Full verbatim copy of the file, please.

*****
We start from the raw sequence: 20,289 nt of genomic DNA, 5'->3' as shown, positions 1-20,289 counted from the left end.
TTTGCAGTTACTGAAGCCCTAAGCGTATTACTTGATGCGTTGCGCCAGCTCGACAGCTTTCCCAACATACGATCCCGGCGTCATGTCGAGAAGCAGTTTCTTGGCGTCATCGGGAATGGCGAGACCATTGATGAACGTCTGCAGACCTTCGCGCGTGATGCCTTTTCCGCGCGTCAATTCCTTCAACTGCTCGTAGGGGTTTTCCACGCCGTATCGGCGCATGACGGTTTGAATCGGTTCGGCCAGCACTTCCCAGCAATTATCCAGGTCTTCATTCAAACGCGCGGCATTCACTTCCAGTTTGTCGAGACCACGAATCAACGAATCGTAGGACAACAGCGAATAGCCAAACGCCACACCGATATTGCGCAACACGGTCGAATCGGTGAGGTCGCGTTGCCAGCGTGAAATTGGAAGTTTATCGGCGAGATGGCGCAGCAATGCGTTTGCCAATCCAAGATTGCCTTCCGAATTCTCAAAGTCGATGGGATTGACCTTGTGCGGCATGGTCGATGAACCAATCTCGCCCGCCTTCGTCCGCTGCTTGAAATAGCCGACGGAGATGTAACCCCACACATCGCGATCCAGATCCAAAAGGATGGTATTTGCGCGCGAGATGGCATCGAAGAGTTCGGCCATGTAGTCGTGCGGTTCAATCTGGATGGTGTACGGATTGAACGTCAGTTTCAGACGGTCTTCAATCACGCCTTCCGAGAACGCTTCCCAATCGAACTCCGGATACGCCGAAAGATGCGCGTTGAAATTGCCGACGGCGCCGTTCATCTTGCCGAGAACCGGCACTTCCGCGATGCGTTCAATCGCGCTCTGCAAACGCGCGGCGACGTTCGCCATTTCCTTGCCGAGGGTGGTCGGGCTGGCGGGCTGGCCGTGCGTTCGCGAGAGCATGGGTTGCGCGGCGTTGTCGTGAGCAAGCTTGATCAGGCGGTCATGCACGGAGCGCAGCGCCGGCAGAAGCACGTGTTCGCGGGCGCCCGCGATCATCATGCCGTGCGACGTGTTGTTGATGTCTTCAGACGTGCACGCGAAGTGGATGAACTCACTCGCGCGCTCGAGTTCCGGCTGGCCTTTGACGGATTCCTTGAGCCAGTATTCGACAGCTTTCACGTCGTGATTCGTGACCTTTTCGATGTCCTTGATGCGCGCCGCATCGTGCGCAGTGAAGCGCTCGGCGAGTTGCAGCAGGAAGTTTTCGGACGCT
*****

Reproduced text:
We start from the raw sequence: 20,289 nt of genomic DNA, 5'->3' as shown, positions 1-20,289 counted from the left end.
TTTGCAGTTACTGAAGCCCTAAGCGTATTACTTGATGCGTTGCGCCAGCTCGACAGCTTTCCCAACATACGATCCCGGCGTCATGTCGAGAAGCAGTTTCTTGGCGTCATCGGGAATGGCGAGACCATTGATGAACGTCTGCAGACCTTCGCGCGTGATGCCTTTTCCGCGCGTCAATTCCTTCAACTGCTCGTAGGGGTTTTCCACGCCGTATCGGCGCATGACGGTTTGAATCGGTTCGGCCAGCACTTCCCAGCAATTATCCAGGTCTTCATTCAAACGCGCGGCATTCACTTCCAGTTTGTCGAGACCACGAATCAACGAATCGTAGGACAACAGCGAATAGCCAAACGCCACACCGATATTGCGCAACACGGTCGAATCGGTGAGGTCGCGTTGCCAGCGTGAAATTGGAAGTTTATCGGCGAGATGGCGCAGCAATGCGTTTGCCAATCCAAGATTGCCTTCCGAATTCTCAAAGTCGATGGGATTGACCTTGTGCGGCATGGTCGATGAACCAATCTCGCCCGCCTTCGTCCGCTGCTTGAAATAGCCGACGGAGATGTAACCCCACACATCGCGATCCAGATCCAAAAGGATGGTATTTGCGCGCGAGATGGCATCGAAGAGTTCGGCCATGTAGTCGTGCGGTTCAATCTGGATGGTGTACGGATTGAACGTCAGTTTCAGACGGTCTTCAATCACGCCTTCCGAGAACGCTTCCCAATCGAACTCCGGATACGCCGAAAGATGCGCGTTGAAATTGCCGACGGCGCCGTTCATCTTGCCGAGAACCGGCACTTCCGCGATGCGTTCAATCGCGCTCTGCAAACGCGCGGCGACGTTCGCCATTTCCTTGCCGAGGGTGGTCGGGCTGGCGGGCTGGCCGTGCGTTCGCGAGAGCATGGGTTGCGCGGCGTTGTCGTGAGCAAGCTTGATCAGGCGGTCATGCACGGAGCGCAGCGCCGGCAGAAGCACGTGTTCGCGGGCGCCCGCGATCATCATGCCGTGCGACGTGTTGTTGATGTCTTCAGACGTGCACGCGAAGTGGATGAACTCACTCGCGCGCTCGAGTTCCGGCTGGCCTTTGACGGATTCCTTGAGCCAGTATTCGACAGCTTTCACGTCGTGATTCGTGACCTTTTCGATGTCCTTGATGCGCGCCGCATCGTGCGCAGTGAAGCGCTCGGCGAGTTGCAGCAGGAAGTTTTCGGACGCT